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Realism

Realism Collage

Started: 1840s

Ended: 1880s

"It is not a question, here, of searching for an 'absolute' of beauty. The artist is neither painting history nor his soul... And it is because of this that he should neither be judged as a moralist nor as a literary man. He should be judged simply as a painter."

Émile Zola Signature

Summary of Realism

Though never a coherent group, Realism is recognized as the first modern movement in art, which rejected traditional forms of art, literature, and social organization as outmoded in the wake of the Enlightenment and the Industrial Revolution. Beginning in France in the 1840s, Realism revolutionized painting, expanding conceptions of what constituted art. Working in a chaotic era marked by revolution and widespread social change, Realist painters replaced the idealistic images and literary conceits of traditional art with real-life events, giving the margins of society similar weight to grand history paintings and allegories. Their choice to bring everyday life into their canvases was an early manifestation of the avant-garde desire to merge art and life, and their rejection of pictorial techniques, like perspective, prefigured the many 20th-century definitions and redefinitions of modernism.

Key Ideas

Realism is broadly considered the beginning of modern art. Literally, this is due to its conviction that everyday life and the modern world were suitable subjects for art. Philosophically, Realism embraced the progressive aims of modernism, seeking new truths through the reexamination and overturning of traditional systems of values and beliefs.
Realism concerned itself with how life was structured socially, economically, politically, and culturally in the mid-19th century. This led to unflinching, sometimes "ugly" portrayals of life's unpleasant moments and the use of dark, earthy palettes that confronted high art's ultimate ideals of beauty.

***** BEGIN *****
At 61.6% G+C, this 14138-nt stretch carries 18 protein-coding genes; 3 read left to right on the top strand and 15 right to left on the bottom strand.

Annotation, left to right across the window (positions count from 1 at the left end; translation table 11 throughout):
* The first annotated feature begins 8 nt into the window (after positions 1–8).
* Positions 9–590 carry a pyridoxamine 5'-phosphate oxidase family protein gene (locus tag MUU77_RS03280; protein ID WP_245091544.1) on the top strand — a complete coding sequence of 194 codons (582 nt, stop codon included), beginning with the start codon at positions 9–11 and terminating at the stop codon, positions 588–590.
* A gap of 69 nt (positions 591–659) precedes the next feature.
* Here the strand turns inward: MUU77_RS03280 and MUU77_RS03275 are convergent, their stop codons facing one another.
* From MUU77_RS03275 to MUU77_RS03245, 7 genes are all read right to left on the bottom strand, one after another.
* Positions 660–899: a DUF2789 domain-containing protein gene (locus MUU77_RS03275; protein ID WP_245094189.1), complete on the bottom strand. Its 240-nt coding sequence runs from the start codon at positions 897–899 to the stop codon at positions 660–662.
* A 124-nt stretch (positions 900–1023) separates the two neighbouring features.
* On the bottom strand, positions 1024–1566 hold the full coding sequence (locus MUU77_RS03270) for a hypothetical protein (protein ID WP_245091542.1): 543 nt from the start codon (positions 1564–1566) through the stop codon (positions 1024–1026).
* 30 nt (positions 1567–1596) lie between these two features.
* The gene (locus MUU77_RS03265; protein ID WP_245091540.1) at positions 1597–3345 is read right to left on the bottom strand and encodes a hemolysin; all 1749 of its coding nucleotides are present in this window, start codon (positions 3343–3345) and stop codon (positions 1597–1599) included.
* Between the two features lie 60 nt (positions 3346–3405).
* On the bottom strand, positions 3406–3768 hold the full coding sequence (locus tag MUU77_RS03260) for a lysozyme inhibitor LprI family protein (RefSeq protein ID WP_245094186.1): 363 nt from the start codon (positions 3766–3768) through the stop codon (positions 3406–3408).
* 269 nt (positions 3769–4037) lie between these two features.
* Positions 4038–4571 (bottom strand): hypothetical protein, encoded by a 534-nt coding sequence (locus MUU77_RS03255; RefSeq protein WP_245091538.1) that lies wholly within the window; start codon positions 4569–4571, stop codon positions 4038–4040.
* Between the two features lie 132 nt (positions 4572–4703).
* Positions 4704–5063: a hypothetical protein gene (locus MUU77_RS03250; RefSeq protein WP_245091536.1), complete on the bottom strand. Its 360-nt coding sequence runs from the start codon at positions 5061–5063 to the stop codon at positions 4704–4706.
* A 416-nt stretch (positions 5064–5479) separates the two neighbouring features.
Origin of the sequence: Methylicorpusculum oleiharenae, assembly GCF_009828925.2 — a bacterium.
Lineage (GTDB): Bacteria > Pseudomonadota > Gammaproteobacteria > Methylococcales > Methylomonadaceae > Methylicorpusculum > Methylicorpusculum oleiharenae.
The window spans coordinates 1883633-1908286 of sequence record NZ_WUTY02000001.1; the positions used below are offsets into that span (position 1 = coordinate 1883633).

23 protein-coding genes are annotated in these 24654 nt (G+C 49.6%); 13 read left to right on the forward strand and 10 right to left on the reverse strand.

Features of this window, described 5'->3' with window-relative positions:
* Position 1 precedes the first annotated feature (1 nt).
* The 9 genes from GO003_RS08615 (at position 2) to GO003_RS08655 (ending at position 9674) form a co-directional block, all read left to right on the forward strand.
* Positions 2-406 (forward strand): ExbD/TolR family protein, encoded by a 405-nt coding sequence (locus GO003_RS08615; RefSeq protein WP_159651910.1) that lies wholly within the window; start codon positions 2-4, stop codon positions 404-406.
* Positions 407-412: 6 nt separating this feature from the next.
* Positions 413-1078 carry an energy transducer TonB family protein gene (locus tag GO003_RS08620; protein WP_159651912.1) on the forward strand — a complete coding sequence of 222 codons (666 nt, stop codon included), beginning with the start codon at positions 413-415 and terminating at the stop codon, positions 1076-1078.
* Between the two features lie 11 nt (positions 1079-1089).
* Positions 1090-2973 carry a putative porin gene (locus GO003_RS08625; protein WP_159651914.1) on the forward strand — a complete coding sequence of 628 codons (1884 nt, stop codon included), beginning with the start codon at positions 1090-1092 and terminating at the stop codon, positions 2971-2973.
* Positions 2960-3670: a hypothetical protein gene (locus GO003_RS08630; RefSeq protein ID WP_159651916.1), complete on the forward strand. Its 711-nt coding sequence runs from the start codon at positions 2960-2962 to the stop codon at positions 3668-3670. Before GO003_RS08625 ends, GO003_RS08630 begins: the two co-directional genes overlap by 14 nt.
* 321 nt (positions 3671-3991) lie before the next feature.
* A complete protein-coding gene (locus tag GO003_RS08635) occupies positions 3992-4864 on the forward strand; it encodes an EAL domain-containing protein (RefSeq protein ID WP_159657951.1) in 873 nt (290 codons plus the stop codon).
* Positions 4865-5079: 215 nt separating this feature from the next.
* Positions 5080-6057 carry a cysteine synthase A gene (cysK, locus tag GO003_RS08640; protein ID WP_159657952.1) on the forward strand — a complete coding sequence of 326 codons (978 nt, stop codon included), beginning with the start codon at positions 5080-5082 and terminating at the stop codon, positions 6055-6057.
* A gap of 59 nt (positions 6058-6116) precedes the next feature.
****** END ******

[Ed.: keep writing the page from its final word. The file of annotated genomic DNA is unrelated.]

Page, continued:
Realism was the first explicitly anti-institutional, nonconformist art movement. Realist painters took aim at the social mores and values of the bourgeoisie and monarchy upon who patronized the art market. Though they continued submitting works to the Salons of the official Academy of Art, they were not above mounting independent exhibitions to defiantly show their work.
Following the explosion of newspaper printing and mass media in the wake of the Industrial Revolution, Realism brought in a new conception of the artist as self-publicist. Gustave Courbet, Édouard Manet, and others purposefully courted controversy and used the media to enhance their celebrity in a manner that continues among artists to this day.
Detail of <i>A Burial At Ornans</i> (1849-50) by Gustave Courbet

Gustave Courbet said he painted his hometown's "mayor, who weighs 400, the parish priest, the justice of the peace, the cross bearer, the notary Marlet, the assistant mayor, my friends, my father, the choirboys, the grave digger, two old revolutionaries" to depict the funeral of his great-uncle in his Burial at Ornans (1849-51) - thus painting his reality. When exhibited the painting created such an uproar and launched Realism, that the artist said later, "Burial at Ornans was in reality the burial of Romanticism."

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